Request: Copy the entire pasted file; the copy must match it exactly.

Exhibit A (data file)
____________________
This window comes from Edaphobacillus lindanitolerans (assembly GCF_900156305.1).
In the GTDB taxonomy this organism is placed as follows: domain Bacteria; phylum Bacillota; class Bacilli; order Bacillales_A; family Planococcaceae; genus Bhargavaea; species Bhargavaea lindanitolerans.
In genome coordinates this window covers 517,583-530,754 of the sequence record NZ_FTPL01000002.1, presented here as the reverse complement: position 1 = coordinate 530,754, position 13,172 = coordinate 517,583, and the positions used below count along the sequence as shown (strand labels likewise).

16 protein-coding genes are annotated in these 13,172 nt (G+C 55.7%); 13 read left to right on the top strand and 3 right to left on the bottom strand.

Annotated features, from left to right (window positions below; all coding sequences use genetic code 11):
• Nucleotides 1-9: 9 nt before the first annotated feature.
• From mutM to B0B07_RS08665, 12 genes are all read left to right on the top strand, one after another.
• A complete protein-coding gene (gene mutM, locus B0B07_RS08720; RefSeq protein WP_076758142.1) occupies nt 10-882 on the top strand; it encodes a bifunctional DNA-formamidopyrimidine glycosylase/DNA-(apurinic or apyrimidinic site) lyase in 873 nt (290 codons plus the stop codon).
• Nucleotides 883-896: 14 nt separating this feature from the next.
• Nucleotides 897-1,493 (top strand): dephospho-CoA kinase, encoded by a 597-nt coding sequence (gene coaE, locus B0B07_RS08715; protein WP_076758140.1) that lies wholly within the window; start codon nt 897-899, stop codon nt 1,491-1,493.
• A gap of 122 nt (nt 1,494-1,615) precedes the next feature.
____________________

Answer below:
This window comes from Edaphobacillus lindanitolerans (assembly GCF_900156305.1).
In the GTDB taxonomy this organism is placed as follows: domain Bacteria; phylum Bacillota; class Bacilli; order Bacillales_A; family Planococcaceae; genus Bhargavaea; species Bhargavaea lindanitolerans.
In genome coordinates this window covers 517,583-530,754 of the sequence record NZ_FTPL01000002.1, presented here as the reverse complement: position 1 = coordinate 530,754, position 13,172 = coordinate 517,583, and the positions used below count along the sequence as shown (strand labels likewise).

16 protein-coding genes are annotated in these 13,172 nt (G+C 55.7%); 13 read left to right on the top strand and 3 right to left on the bottom strand.

Annotated features, from left to right (window positions below; all coding sequences use genetic code 11):
• Nucleotides 1-9: 9 nt before the first annotated feature.
• From mutM to B0B07_RS08665, 12 genes are all read left to right on the top strand, one after another.
• A complete protein-coding gene (gene mutM, locus B0B07_RS08720; RefSeq protein WP_076758142.1) occupies nt 10-882 on the top strand; it encodes a bifunctional DNA-formamidopyrimidine glycosylase/DNA-(apurinic or apyrimidinic site) lyase in 873 nt (290 codons plus the stop codon).
• Nucleotides 883-896: 14 nt separating this feature from the next.
• Nucleotides 897-1,493 (top strand): dephospho-CoA kinase, encoded by a 597-nt coding sequence (gene coaE, locus B0B07_RS08715; protein WP_076758140.1) that lies wholly within the window; start codon nt 897-899, stop codon nt 1,491-1,493.
• A gap of 122 nt (nt 1,494-1,615) precedes the next feature.